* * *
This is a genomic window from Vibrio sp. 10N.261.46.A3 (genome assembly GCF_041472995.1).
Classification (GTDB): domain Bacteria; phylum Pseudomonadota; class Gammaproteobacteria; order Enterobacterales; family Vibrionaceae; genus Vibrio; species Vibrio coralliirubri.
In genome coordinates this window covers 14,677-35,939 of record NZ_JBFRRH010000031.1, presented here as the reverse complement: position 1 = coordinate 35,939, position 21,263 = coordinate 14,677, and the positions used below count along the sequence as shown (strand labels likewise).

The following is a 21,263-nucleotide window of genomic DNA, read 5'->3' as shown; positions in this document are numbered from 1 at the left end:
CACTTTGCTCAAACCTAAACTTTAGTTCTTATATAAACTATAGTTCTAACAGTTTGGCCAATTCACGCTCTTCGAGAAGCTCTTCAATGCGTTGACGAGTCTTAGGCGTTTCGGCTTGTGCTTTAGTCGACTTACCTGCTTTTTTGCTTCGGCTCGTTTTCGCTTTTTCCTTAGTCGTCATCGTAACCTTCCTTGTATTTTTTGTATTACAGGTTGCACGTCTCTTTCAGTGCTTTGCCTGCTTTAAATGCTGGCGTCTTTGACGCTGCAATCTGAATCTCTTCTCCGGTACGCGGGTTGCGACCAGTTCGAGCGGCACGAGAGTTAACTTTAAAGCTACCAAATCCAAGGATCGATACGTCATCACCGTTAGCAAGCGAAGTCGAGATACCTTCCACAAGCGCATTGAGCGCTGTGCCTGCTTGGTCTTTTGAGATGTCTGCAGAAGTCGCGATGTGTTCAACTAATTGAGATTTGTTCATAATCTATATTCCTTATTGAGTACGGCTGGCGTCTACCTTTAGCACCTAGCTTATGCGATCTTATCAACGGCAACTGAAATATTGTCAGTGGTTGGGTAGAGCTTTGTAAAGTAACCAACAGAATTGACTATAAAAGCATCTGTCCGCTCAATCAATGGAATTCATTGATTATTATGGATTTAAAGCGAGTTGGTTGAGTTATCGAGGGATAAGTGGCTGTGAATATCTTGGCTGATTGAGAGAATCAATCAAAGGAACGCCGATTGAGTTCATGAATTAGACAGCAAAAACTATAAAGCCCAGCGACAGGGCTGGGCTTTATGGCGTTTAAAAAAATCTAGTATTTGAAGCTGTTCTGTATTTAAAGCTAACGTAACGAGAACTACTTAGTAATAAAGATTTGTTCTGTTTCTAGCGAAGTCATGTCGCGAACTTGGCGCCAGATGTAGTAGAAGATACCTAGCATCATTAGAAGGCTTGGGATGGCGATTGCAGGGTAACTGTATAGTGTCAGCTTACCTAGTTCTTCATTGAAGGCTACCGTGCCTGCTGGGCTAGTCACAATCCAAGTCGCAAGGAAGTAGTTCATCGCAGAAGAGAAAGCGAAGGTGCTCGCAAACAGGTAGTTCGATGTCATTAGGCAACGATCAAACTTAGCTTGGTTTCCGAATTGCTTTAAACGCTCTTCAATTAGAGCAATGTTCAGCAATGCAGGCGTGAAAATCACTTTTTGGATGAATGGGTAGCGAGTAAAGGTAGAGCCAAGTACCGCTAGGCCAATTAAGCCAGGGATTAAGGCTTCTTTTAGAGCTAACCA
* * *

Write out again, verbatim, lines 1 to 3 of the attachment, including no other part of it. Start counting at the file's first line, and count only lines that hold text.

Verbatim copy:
This is a genomic window from Vibrio sp. 10N.261.46.A3 (genome assembly GCF_041472995.1).
Classification (GTDB): domain Bacteria; phylum Pseudomonadota; class Gammaproteobacteria; order Enterobacterales; family Vibrionaceae; genus Vibrio; species Vibrio coralliirubri.
In genome coordinates this window covers 14,677-35,939 of record NZ_JBFRRH010000031.1, presented here as the reverse complement: position 1 = coordinate 35,939, position 21,263 = coordinate 14,677, and the positions used below count along the sequence as shown (strand labels likewise).